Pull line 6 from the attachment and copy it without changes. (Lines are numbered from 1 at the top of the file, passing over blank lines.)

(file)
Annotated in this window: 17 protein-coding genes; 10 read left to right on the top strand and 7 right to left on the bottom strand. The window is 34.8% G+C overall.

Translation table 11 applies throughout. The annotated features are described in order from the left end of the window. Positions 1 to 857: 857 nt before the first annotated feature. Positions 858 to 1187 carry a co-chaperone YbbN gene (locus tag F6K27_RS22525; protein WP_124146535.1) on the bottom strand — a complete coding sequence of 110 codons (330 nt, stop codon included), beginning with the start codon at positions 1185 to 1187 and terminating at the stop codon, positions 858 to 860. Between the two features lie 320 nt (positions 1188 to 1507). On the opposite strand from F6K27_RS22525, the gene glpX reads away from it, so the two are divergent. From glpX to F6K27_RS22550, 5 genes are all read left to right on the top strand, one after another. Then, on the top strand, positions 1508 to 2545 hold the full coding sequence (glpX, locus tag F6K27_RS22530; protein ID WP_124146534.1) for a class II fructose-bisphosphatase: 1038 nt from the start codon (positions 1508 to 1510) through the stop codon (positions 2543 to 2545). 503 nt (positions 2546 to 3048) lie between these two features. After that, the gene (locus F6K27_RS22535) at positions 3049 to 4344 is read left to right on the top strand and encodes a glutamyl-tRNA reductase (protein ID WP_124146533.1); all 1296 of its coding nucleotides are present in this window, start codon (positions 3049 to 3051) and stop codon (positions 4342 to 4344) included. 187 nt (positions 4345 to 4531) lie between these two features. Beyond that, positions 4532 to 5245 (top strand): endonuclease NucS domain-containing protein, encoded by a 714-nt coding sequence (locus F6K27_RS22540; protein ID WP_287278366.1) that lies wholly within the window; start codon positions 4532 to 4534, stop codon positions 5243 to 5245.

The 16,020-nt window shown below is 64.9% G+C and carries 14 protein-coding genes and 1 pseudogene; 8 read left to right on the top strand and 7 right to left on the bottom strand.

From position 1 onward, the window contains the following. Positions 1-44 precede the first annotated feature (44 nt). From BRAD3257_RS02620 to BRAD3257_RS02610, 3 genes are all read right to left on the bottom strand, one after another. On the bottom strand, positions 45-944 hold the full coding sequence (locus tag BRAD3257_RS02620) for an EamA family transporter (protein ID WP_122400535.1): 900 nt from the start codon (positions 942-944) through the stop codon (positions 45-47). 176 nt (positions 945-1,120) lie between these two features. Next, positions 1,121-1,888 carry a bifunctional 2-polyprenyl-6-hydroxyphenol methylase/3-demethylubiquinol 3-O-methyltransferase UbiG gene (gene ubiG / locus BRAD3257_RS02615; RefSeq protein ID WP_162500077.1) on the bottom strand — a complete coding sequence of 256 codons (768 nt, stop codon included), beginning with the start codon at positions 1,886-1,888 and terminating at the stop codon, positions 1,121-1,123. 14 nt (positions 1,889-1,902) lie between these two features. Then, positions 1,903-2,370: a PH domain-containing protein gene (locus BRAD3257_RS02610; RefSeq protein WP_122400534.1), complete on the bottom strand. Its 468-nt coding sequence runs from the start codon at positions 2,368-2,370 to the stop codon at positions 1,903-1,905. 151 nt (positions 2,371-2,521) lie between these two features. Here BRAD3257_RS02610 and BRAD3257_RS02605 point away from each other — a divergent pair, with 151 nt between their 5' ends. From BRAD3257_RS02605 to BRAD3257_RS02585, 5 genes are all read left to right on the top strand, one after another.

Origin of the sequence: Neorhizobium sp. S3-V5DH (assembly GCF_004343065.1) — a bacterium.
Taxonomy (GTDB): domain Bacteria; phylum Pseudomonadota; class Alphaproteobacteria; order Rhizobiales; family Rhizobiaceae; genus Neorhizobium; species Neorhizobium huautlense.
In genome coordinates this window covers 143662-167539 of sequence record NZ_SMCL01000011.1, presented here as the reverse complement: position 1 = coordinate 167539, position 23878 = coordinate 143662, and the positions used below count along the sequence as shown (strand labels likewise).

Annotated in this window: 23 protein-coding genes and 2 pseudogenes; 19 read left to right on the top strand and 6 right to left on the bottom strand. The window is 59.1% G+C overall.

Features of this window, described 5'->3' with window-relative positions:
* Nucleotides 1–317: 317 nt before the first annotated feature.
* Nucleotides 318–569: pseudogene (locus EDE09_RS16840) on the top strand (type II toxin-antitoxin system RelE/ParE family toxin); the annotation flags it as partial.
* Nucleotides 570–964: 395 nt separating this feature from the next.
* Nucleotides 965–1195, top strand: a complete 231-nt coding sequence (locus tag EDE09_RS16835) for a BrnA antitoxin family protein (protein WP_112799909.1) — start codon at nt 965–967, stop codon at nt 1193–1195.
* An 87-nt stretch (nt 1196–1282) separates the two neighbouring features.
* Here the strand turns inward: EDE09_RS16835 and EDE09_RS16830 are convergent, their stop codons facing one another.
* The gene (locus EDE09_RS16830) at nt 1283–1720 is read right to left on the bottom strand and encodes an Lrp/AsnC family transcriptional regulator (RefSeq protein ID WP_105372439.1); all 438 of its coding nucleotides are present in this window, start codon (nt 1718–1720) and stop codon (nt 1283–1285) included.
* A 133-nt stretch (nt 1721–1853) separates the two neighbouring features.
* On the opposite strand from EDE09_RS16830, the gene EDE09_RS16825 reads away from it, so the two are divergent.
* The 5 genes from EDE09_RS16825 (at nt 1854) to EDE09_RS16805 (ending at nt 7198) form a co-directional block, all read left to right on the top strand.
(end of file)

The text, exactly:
Taxonomy (GTDB): domain Bacteria; phylum Pseudomonadota; class Alphaproteobacteria; order Rhizobiales; family Rhizobiaceae; genus Neorhizobium; species Neorhizobium huautlense.